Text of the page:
Companies, both large and small, face wide range of security issues. Yet, it’s the data breaches involving large enterprises that receive far more media coverage and lead to more damaging consequences, like huge financial losses and lasting reputation damage. Adversaries tend to take advantage of complicated infrastructures of large companies; with hundreds of employees continuously making changes to IT systems and sensitive data. It’s difficult to keep all these activities under control, which makes enterprises more vulnerable to various forms of cyber threats.
Any mistake can result in costly consequences. But there are five mistakes that are the most prevalent, and yet perhaps the easiest to avoid. This findings were revealed in the Netwrix 2015 State of IT Changes Survey that involved more than 700 IT professionals from over 40 industries worldwide. The data in this survey also shows that companies would be wise to apply a security policy that will help avoid the following:
- Overlooking critical changes. The inability to keep track of events happening across IT environment leaves enterprises open to security risks. Unfortunately, the number of large enterprises that make changes without documentation has increased by more than 20% since 2014, and reached 66% in 2015. The survey also revealed that undocumented changes are made with alarming frequency: 17% – daily, 39% – weekly, 37% – monthly.
- Ignoring the workflows. Despite widely adopted change management controls, enterprises continue to ignore the workflows and make undocumented changes that affect system availability and data integrity. In fact, 33% of changes made by enterprises in 2015 resulted in security breaches, compared to 17% last year. In terms of system downtime, large enterprises turn to be the worst offenders, as 73% of enterprises regularly make changes that interrupt sustainability of business processes, in comparison to 69% in 2014.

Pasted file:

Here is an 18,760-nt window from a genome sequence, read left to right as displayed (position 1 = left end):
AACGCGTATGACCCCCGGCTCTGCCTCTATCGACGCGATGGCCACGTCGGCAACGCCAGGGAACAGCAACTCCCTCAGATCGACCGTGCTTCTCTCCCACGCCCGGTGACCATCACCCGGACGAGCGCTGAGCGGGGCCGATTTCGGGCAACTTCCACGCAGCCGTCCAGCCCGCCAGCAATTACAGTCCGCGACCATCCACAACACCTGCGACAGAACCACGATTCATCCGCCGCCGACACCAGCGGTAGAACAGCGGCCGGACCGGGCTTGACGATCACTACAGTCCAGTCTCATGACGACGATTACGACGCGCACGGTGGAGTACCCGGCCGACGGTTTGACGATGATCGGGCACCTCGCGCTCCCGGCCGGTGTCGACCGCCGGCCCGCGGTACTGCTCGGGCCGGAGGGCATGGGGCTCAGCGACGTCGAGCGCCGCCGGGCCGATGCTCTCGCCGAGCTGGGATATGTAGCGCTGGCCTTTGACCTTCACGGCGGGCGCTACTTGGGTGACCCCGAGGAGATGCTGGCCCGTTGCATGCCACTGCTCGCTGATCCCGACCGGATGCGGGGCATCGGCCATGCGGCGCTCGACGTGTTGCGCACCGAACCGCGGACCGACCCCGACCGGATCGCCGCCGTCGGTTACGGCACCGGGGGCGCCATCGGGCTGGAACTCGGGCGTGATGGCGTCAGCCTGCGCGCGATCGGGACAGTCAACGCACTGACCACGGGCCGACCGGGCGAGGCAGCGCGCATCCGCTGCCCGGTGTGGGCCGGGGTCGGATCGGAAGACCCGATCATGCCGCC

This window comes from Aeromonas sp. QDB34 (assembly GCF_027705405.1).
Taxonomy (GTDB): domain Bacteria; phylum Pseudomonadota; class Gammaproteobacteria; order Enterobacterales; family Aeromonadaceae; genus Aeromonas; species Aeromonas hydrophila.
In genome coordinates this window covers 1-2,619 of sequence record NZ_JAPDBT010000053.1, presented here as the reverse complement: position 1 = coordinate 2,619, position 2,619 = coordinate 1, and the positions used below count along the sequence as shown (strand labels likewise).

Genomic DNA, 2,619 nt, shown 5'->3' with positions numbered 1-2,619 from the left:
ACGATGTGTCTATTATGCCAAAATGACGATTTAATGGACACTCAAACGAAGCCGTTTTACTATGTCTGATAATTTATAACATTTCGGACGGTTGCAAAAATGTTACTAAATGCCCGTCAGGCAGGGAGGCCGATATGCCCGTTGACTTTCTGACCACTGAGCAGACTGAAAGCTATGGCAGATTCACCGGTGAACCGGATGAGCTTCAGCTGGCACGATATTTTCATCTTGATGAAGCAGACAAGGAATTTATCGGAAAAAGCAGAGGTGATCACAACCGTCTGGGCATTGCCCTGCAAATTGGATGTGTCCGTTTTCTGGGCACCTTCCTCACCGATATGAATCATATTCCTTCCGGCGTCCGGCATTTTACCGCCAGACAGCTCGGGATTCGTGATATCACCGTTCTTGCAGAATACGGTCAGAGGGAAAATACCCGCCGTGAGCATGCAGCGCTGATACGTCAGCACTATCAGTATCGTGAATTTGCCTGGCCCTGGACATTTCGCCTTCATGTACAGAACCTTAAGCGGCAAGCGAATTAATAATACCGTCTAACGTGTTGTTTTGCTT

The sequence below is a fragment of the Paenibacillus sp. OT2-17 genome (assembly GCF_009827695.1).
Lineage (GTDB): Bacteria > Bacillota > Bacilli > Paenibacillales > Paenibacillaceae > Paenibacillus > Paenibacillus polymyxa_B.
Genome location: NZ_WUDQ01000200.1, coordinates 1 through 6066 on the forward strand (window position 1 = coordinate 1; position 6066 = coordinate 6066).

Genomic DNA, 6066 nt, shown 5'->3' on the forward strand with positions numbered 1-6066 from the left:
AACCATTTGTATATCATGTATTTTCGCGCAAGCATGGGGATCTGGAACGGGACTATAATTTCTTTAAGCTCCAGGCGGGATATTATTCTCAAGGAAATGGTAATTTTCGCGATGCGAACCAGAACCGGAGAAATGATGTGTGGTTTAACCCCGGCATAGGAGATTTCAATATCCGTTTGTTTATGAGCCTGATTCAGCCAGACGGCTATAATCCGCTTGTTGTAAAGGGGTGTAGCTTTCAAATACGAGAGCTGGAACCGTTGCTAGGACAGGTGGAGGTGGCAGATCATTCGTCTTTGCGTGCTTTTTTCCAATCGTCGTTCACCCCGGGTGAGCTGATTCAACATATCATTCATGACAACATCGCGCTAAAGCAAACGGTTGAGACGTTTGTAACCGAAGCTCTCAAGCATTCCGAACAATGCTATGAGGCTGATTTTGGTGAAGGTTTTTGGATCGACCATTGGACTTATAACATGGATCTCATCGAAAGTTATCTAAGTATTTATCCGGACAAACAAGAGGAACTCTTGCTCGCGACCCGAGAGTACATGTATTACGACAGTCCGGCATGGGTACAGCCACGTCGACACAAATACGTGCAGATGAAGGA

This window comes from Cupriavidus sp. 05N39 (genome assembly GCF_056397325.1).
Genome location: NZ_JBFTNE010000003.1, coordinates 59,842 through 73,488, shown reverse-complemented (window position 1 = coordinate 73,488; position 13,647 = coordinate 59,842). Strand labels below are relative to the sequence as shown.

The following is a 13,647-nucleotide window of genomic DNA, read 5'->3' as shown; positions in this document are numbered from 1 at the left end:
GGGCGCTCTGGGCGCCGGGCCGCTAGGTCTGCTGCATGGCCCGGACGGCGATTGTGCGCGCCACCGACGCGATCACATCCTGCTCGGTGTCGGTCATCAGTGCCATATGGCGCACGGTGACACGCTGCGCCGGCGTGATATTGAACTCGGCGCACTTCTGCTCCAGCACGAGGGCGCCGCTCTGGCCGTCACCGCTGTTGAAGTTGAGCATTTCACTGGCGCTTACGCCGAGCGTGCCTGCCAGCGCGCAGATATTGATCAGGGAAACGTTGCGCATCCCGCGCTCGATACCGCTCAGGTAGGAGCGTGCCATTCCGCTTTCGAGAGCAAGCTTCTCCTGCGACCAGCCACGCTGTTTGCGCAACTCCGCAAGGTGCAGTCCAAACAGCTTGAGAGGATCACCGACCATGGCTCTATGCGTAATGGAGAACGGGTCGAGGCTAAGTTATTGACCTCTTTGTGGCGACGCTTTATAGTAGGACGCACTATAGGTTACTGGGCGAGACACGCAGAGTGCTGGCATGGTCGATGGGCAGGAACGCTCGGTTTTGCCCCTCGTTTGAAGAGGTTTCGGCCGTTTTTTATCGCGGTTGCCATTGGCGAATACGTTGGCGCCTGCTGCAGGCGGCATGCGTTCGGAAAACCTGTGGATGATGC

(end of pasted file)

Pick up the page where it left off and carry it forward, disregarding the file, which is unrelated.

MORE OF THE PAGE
- Using outdated methods to audit changes. Although enterprises are as constrained in budget as small businesses are, 35% of them are not using their human capital efficiently and prefer to monitor event logs manually rather than automate this activity. As a result, IT teams are flooded with numerous report requests, are not able to perform their routine tasks efficiently. This increases their risk of overlooking the malicious activity that may indicate a data breach.
- Trusting the trusted. Having a large IT staff is essential to manage and support vast and complicated enterprise IT infrastructures. However, the larger the team, the more difficult it is to keep tabs on what each privileged user is doing. The survey revealed that 23% of IT teams with more than ten people made changes that later resulted in security breaches in 2015. Even the smallest employee mistakes or misbehavior could compromise sensitive data.
- Making the same mistakes. The number of massive data breaches affecting large companies is growing and one can assume that enterprises learn their lessons and do their best to become more security conscious. Now everyone agrees that change documentation has become a cornerstone to any cybersecurity program. Surprisingly, the survey showed that enterprises turned out to be even more lax about documenting changes than expected. 22% of IT teams consisting of more than 10 IT pros regularly forget to document changes that are made every day, which is almost twice as much compared to the results of 2014.
Every day enterprises deal with thousands of changes that can potentially compromise their security or interrupt business continuity. No matter what security mechanisms enterprises have, practice shows that all of them are useless if employees systematically violate internal security policies. Even the most trusted employees from time to time make mistakes and overlook critical changes, which can negate the effect of security efforts. Therefore, it is essential to establish rigorous control over privileged user activities and enable complete visibility into what is going on across the entire IT infrastructure.
By Michael Fimin